Talking about grit, y'all. Its more than something you boil for breakfast!

One of my favorite sayings is: "No grit, no pearl".

If you've been following Sea+Stone from the beginning, it is probably a quote that you've seen sprinkled throughout my social media. There are several things I like about this particular quote.

  • As a jewelry designer & June baby, I love pearls.
  • The word "grit" refers to unwavering determination, unparalleled focus...and also makes me think of my favorite Southern breakfast food.
  • The saying speaks to me as a gemology nerd since it is truly a perfect metaphor relating life to the formation of pearls.

The lustrous beauty of a pearl would not exist if the oyster did not need to work to overcome an irritant. A gritty grain of sand or some other irritant gets caught in between the shell and the soft, inner tissue of the oyster. This forces it to secrete nacre as relief - which builds up, encases the gritty irritant, and eventually forms a pearl. So literally... No grit, No Pearl.

Success, balance, and happiness are the sparkling "pearls of life" and much like literal pearls, those things all come to exist because of grit.

This post is a little bit of a book review! I'm a total sucker for the self-help / self-improvement category of literature. I just love life-hacks, positive psychology, and advice I can apply to my business or to myself personally. I just finished reading the book, Grit: The Power of Passion and Perseverance by Angela Duckworth. I first became familiar with the author from her TED Talk on the same subject. If you have 6 minutes to spare, check out her talk here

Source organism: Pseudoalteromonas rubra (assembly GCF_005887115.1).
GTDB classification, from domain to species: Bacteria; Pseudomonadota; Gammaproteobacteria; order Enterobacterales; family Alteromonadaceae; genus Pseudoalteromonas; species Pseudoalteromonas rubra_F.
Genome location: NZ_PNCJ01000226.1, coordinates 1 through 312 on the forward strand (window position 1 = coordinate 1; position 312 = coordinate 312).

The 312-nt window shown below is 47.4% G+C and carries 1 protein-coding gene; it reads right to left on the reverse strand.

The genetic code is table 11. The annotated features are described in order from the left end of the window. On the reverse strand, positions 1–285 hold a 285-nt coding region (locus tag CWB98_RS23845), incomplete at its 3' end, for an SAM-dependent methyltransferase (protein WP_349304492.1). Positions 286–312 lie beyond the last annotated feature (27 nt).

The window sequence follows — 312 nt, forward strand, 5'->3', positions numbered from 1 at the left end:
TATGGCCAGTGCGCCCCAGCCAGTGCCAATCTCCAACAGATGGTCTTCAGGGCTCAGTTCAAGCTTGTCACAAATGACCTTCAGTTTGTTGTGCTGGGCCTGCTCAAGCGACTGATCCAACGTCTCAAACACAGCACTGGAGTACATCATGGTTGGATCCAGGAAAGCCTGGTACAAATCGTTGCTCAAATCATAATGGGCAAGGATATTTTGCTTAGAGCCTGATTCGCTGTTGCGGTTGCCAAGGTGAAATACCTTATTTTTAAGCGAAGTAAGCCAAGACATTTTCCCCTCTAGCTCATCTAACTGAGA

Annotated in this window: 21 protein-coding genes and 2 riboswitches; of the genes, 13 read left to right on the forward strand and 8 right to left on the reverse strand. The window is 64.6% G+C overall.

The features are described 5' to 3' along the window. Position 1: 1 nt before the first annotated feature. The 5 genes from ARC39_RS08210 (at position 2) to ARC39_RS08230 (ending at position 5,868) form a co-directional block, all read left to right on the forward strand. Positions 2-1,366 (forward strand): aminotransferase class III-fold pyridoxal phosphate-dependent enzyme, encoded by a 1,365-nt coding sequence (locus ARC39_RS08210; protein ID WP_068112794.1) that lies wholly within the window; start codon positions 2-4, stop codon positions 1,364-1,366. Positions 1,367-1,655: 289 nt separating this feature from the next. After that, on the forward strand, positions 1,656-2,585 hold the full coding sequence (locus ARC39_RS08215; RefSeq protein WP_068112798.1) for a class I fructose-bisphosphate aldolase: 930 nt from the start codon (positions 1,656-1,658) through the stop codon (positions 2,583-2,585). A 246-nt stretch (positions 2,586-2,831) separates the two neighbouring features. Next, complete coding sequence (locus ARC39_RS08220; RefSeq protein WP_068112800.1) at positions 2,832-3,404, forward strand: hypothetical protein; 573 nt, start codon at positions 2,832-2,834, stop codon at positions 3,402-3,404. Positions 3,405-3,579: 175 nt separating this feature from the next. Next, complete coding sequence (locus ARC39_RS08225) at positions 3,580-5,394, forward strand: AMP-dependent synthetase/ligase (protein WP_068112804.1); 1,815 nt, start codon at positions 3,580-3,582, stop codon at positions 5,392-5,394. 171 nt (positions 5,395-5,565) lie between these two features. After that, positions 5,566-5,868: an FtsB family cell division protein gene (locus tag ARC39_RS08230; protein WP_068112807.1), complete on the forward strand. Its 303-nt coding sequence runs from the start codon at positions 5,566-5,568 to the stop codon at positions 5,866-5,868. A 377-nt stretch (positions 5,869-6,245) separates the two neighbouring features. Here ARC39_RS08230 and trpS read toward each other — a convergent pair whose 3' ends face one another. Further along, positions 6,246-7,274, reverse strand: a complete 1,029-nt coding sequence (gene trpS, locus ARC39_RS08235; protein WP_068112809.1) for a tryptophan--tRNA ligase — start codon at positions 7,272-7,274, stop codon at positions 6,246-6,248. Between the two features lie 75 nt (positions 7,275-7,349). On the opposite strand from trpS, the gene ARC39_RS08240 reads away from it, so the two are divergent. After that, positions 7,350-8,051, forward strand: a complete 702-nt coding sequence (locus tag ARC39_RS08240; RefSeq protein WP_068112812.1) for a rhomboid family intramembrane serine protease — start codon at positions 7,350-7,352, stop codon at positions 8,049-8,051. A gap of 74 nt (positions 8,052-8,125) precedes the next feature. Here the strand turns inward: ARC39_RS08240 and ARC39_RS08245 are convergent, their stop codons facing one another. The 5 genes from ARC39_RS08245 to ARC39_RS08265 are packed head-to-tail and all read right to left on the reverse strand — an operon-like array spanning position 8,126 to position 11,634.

According to Angela, our society places too much value on natural born talent & intelligence and not enough value on the power of perseverance & determination. Merriam-Webster defines grit as: "firmness of mind or spirit unyielding courage in the face of hardship." Angela Duckworth says that grit is something that can be taught and built over time. Expertise and success are built by practice & persistence instead of innate qualities or tendencies.

To point out the obvious, it is easier to practice and persist at something that you enjoy than something that you loathe. This is where passion comes in. 

I absolutely love what I do. I feel like my passion and excitement for jewelry give me a decent base-level of grittiness in my professional life, because its easy to persist at something that brings me joy. But that's an overarching statement.. it isn't always easy to maintain that grit and drive. The road to small business success isn't without bumps along the way. There have been times I found myself in a rut and even times I wondered what in the world I was thinking when I left my reliable desk job to start a jewelry brand. Usually these instances followed an obstacle that seemed hard to overcome: like the first time a vendor or service tried to take financial advantage of me, or finding that my work had been plagiarized, or having a slow sales month, or the general drama that comes along with the fashion & accessories industry.